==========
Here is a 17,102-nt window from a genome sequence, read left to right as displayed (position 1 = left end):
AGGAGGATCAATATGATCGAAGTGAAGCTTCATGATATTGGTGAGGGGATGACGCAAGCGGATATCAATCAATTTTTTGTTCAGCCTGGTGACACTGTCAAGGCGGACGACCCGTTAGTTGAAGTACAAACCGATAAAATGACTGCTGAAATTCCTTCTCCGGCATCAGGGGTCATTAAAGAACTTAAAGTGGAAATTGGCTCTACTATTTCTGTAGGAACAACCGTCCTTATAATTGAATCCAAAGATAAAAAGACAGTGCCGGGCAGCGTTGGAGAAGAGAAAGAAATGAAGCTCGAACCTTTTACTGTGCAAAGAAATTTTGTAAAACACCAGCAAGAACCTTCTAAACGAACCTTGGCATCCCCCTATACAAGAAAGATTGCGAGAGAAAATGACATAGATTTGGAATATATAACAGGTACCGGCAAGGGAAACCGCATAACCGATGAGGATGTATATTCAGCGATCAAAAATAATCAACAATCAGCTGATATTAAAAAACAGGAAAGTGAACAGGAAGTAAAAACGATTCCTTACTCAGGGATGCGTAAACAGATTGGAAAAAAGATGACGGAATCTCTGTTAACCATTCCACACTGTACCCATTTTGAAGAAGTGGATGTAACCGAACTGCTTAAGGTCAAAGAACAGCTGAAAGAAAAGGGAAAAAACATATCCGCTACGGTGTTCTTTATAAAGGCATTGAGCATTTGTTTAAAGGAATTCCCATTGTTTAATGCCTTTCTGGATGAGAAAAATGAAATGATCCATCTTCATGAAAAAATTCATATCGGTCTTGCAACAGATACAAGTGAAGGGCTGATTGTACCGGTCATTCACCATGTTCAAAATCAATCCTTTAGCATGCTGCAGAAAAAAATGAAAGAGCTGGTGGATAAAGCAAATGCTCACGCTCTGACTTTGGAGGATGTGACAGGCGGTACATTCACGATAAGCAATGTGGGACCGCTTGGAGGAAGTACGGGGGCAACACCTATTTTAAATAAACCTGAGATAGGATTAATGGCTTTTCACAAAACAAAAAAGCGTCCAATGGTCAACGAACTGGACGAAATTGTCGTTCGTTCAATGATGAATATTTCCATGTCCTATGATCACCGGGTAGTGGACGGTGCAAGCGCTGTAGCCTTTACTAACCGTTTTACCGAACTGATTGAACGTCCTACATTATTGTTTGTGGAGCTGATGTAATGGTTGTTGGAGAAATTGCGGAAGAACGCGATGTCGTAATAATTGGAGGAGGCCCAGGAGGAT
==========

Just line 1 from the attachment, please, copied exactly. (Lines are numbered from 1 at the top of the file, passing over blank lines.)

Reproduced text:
Here is a 17,102-nt window from a genome sequence, read left to right as displayed (position 1 = left end):